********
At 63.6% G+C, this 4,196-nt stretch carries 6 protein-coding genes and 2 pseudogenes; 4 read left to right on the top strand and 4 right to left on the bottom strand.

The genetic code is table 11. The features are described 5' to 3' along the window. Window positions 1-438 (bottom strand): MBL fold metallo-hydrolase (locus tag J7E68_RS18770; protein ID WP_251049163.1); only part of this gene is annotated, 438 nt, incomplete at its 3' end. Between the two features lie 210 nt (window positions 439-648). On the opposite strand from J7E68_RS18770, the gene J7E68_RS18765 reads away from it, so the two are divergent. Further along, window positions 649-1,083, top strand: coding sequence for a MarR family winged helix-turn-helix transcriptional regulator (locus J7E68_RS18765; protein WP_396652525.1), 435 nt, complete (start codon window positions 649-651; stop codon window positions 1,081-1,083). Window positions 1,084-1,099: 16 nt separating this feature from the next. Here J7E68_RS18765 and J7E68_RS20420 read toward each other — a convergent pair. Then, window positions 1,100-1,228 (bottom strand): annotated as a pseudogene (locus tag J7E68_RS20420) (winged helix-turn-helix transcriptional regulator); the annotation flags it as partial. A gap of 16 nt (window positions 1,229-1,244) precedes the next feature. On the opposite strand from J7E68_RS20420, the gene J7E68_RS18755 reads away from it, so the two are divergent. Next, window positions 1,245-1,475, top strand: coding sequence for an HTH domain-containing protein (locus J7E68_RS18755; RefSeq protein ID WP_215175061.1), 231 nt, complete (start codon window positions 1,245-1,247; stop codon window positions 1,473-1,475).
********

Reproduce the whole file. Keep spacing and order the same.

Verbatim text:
At 63.6% G+C, this 4,196-nt stretch carries 6 protein-coding genes and 2 pseudogenes; 4 read left to right on the top strand and 4 right to left on the bottom strand.

The genetic code is table 11. The features are described 5' to 3' along the window. Window positions 1-438 (bottom strand): MBL fold metallo-hydrolase (locus tag J7E68_RS18770; protein ID WP_251049163.1); only part of this gene is annotated, 438 nt, incomplete at its 3' end. Between the two features lie 210 nt (window positions 439-648). On the opposite strand from J7E68_RS18770, the gene J7E68_RS18765 reads away from it, so the two are divergent. Further along, window positions 649-1,083, top strand: coding sequence for a MarR family winged helix-turn-helix transcriptional regulator (locus J7E68_RS18765; protein WP_396652525.1), 435 nt, complete (start codon window positions 649-651; stop codon window positions 1,081-1,083). Window positions 1,084-1,099: 16 nt separating this feature from the next. Here J7E68_RS18765 and J7E68_RS20420 read toward each other — a convergent pair. Then, window positions 1,100-1,228 (bottom strand): annotated as a pseudogene (locus tag J7E68_RS20420) (winged helix-turn-helix transcriptional regulator); the annotation flags it as partial. A gap of 16 nt (window positions 1,229-1,244) precedes the next feature. On the opposite strand from J7E68_RS20420, the gene J7E68_RS18755 reads away from it, so the two are divergent. Next, window positions 1,245-1,475, top strand: coding sequence for an HTH domain-containing protein (locus J7E68_RS18755; RefSeq protein ID WP_215175061.1), 231 nt, complete (start codon window positions 1,245-1,247; stop codon window positions 1,473-1,475).